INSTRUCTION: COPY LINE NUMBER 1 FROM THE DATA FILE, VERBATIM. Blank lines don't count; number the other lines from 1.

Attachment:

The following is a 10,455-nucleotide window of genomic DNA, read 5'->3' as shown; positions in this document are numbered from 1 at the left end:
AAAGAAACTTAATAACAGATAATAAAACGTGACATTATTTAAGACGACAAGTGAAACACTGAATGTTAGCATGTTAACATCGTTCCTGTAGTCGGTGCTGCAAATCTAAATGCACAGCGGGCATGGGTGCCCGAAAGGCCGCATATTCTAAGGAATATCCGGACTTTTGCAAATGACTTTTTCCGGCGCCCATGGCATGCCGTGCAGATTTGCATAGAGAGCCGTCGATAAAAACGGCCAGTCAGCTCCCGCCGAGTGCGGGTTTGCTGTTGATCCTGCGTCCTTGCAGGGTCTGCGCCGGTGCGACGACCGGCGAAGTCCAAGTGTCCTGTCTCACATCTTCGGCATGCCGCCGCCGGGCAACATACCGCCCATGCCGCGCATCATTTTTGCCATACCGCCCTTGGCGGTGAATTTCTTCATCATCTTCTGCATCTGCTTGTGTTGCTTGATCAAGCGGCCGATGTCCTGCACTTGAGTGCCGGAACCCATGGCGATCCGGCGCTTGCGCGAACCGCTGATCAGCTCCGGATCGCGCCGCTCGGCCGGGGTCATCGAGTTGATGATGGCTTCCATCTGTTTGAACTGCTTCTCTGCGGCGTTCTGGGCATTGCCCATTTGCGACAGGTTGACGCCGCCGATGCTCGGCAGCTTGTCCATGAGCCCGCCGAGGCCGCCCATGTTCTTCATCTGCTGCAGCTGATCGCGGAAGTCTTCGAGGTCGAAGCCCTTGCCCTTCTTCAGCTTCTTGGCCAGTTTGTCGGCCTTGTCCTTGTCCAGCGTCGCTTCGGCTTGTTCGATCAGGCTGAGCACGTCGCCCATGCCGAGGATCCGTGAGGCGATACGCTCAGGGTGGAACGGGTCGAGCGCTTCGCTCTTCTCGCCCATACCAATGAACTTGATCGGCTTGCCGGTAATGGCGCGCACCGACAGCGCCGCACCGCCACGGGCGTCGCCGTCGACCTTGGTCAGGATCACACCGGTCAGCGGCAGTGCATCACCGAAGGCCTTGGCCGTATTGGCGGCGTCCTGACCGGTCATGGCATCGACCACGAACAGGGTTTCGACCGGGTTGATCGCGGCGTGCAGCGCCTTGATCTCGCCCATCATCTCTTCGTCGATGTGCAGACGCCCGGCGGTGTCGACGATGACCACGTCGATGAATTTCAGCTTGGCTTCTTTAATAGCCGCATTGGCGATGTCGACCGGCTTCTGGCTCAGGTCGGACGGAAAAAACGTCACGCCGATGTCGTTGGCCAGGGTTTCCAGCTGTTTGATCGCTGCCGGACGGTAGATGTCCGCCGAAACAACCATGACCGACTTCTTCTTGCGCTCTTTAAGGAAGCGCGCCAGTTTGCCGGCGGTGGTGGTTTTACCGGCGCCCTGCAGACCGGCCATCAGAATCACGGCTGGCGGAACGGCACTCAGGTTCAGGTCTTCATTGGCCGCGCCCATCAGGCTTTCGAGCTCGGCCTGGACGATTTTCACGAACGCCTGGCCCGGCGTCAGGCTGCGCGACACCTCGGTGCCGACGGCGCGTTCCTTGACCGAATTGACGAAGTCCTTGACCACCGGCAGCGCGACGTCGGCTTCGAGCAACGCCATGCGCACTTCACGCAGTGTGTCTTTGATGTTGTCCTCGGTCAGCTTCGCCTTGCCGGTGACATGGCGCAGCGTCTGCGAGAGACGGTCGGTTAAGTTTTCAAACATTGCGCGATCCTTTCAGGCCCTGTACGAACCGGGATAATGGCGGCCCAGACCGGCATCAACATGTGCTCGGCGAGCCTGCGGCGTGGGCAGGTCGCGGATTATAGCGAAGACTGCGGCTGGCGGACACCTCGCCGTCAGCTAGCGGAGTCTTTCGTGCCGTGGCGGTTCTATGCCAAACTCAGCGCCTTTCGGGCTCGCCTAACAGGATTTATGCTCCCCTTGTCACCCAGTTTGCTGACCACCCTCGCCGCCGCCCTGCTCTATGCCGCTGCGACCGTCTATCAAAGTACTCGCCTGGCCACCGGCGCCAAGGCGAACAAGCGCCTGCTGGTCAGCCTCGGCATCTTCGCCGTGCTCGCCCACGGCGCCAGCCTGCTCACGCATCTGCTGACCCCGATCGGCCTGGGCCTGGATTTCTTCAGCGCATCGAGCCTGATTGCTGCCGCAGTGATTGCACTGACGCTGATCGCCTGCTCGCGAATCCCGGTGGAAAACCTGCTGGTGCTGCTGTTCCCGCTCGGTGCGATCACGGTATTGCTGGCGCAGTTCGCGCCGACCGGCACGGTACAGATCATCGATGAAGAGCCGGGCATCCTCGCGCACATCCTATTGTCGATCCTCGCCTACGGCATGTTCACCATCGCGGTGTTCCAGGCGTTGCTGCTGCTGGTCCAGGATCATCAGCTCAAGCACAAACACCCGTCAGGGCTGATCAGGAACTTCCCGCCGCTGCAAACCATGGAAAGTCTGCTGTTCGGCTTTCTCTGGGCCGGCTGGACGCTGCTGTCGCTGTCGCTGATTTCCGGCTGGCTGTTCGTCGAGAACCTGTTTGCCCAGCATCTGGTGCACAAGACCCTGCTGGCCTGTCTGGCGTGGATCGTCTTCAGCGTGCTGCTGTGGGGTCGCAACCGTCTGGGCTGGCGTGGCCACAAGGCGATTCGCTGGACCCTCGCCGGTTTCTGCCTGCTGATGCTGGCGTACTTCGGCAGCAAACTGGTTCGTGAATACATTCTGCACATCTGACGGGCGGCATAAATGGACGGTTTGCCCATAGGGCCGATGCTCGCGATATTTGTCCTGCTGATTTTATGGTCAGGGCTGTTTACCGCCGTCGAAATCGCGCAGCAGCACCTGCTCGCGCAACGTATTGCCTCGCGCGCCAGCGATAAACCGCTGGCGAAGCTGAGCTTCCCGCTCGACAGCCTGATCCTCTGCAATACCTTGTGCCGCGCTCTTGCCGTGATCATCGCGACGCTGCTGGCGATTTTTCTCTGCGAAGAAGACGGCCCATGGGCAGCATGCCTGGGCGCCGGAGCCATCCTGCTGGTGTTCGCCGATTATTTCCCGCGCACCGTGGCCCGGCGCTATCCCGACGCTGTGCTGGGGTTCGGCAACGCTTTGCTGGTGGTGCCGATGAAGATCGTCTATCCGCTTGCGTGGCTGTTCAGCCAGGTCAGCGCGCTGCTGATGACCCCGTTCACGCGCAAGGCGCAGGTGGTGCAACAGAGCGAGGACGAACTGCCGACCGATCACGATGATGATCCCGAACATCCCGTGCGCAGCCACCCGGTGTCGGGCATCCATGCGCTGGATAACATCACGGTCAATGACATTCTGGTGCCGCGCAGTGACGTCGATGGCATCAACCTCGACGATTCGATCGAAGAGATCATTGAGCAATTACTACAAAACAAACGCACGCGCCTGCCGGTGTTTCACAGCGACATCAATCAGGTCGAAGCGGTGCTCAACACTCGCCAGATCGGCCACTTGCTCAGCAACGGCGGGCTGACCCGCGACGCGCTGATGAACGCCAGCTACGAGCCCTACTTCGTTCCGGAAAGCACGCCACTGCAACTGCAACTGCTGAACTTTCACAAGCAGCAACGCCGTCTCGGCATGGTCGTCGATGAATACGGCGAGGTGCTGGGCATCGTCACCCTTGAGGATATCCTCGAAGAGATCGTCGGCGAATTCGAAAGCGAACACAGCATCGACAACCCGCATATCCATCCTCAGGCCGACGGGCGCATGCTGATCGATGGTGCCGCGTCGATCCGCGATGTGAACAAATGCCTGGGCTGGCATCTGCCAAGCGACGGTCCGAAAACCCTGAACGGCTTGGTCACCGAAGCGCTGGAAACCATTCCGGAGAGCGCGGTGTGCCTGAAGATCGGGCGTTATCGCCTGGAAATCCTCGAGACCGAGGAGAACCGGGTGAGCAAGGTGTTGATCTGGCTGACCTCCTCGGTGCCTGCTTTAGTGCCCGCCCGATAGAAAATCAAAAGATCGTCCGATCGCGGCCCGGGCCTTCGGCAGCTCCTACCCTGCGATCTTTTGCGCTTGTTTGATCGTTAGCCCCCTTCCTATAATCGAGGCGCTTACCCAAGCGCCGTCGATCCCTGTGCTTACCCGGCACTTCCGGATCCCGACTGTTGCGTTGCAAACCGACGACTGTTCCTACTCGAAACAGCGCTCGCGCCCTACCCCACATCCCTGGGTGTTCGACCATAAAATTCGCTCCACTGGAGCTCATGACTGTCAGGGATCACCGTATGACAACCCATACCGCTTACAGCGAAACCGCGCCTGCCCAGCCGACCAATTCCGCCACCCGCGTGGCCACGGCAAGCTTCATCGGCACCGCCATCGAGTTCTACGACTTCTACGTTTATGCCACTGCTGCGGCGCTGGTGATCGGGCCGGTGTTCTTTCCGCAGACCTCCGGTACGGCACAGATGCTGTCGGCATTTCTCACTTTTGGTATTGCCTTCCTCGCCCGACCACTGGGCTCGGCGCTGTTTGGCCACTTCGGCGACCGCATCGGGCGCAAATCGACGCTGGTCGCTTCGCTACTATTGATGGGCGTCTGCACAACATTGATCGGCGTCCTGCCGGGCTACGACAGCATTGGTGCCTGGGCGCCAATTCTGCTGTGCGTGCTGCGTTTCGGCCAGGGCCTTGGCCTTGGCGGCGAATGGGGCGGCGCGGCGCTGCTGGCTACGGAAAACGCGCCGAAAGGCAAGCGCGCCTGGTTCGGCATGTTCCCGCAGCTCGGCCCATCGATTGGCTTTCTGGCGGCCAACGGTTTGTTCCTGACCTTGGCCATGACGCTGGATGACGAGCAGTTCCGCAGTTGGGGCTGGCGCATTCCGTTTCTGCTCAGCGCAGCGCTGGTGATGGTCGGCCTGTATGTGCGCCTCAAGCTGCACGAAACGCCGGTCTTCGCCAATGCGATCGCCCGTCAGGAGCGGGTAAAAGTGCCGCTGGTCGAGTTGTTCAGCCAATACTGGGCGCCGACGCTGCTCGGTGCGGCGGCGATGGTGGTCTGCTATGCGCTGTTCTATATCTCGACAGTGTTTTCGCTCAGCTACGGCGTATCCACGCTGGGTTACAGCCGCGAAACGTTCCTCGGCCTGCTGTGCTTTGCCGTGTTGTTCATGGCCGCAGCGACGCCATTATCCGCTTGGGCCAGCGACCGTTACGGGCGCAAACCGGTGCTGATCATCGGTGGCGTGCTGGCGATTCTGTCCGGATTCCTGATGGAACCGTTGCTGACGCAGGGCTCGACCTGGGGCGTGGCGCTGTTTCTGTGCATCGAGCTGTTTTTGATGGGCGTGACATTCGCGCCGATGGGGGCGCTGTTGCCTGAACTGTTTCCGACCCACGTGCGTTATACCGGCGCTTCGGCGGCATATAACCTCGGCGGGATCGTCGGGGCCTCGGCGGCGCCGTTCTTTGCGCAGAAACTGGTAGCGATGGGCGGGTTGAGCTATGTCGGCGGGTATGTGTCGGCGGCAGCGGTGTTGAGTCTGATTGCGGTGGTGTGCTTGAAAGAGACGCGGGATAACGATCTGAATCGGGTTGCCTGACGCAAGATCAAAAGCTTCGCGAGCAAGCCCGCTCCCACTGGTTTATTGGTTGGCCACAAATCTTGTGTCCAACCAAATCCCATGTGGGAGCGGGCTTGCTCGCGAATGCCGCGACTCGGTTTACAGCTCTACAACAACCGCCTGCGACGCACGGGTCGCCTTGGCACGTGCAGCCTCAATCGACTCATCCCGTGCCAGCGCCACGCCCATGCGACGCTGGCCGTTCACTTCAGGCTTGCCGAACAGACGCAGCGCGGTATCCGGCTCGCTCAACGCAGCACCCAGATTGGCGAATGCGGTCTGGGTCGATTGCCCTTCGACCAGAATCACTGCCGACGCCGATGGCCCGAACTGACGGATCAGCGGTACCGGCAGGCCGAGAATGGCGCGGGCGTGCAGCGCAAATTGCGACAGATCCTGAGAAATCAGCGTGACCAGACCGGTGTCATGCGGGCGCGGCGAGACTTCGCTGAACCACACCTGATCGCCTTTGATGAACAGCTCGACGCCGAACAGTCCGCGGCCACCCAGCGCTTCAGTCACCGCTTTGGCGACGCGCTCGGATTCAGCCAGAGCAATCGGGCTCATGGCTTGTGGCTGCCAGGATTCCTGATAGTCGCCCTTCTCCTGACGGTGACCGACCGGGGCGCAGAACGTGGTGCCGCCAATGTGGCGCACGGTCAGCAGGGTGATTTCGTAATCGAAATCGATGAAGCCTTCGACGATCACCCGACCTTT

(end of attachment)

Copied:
The following is a 10,455-nucleotide window of genomic DNA, read 5'->3' as shown; positions in this document are numbered from 1 at the left end: